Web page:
In a video of Great Britain’s Labour Party leader Jeremy Corbyn recounting his conversations with Palestinians in 2009, Corbyn seemingly expressed his sympathy for Palestinian suicide bombers.
The Jerusalem Post reported, “The debate, held by the Cambridge Union Society on October 29, 2009, was entitled ‘This House Believes that Israel Demands Too Much and Gives Too Little in the Peace Process,’ in which Corbyn, together with three others spoke in favor of the proposition.”
Corbyn stated, “And I remember asking a group of young Palestinians in Nablus, one time; I sat down with them and I said, ‘What do you think about suicide bombers? What do you think about it?’ And they said, 'Why do you wanna know? Who are you?'"
Corbyn continued, “So I explained who I was and what I wanted to know for and so on, and after a while they relaxed and they talked. All of them knew somebody that had been, how shall we put it, involved with suicide bombing. None of them agreed with it.” Then he said heatedly, “But every one of them knew why they did it. They said: Put yourself in our place, a life of hopelessness, a life under occupation, a life of demoralization and bitterness: that is where it leads to.”
The Jerusalem Post noted that a 2007 study of suicide bombers, specifically Palestinian suicide bombers, conducted by Claude Berrebi, an Associate Professor of Public Policy at Hebrew University’s School of Public Policy, found that Palestinian suicide bombers were more likely to come from higher income levels and a higher level of education. Berrebi stated, “If income level and education are linked, at the micro level, to participation in terrorist activities, it is probably to the opposite effect of what the popular conventional wisdom assumes. Both higher education and standard of living appear to be positively associated with membership in terror organizations such as Hamas or PIJ and with becoming a suicide bomber.”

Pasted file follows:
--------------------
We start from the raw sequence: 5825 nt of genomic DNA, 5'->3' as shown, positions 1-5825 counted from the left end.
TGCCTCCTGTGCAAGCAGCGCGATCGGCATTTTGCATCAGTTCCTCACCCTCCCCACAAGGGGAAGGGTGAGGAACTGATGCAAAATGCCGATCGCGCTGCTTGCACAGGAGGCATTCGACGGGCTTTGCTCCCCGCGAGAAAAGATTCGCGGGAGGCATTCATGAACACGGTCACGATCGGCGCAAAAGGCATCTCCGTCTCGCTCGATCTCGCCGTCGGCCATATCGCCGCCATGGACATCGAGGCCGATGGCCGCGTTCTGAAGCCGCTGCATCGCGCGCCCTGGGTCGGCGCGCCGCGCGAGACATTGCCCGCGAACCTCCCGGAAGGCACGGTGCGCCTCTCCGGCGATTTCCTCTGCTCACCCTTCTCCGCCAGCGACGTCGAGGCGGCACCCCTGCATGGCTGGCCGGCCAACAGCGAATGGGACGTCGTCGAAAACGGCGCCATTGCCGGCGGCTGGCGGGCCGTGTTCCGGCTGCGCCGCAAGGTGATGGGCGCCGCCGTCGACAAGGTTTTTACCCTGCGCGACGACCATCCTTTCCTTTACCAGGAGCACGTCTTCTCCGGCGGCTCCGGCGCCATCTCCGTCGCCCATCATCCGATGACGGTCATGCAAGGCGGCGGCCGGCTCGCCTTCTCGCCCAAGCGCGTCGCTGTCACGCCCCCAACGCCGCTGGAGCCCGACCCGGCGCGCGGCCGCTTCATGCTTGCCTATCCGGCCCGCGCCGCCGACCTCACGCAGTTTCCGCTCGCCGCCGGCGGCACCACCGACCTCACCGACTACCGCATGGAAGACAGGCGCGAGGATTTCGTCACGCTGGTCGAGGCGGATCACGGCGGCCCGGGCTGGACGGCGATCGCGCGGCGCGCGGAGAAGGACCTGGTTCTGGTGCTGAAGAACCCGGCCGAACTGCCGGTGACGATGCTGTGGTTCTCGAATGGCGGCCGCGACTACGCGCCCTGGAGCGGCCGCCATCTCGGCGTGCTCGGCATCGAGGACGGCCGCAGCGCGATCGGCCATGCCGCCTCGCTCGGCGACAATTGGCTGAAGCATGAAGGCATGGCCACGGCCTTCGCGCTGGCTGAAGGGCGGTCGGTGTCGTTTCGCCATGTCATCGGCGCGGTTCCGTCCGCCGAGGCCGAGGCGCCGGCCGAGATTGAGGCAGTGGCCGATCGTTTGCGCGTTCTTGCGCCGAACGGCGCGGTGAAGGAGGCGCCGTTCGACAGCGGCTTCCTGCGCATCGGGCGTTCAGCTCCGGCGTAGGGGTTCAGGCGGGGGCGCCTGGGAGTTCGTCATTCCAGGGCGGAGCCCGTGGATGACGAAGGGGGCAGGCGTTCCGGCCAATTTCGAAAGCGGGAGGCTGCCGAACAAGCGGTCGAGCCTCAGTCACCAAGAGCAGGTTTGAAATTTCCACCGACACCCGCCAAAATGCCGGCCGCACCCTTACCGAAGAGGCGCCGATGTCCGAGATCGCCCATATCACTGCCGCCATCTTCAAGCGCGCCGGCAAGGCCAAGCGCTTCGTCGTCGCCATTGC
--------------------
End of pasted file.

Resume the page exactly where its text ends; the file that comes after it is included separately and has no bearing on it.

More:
Asked about the 2009 video, a Labour Party Spokesperson said, “Jeremy Corbyn was reporting what was said to him by a group of young Palestinians, who all opposed suicide bombing. Jeremy, obviously, condemns suicide bombing.”
Yet after the Manchester bombing in 2017, in which Islamic terrorists murdered 22 people, Corbyn blamed the British government for wars it had involved Great Britain in, saying that there was a link between “wars our government has supported or fought in other countries and terrorism here at home,” and adding, “An informed understanding of the causes of terrorism is an essential part of an effective response that will protect the security of our people, that fights rather than fuels terrorism.”
In 2015, six months before he became the leader of the Labour Party, Corbyn welcomed Islamic extremists to Parliament, including one man who signed a letter saying that the Royal Navy should be attacked if it prevented weapons from being smuggled to terror groups in Gaza and another who had stated he wanted to be a suicide bomber, adding, “Sacrificing myself for Palestine is a noble cause. It is the straight way to pleasing my God and I would do it if I had the opportunity."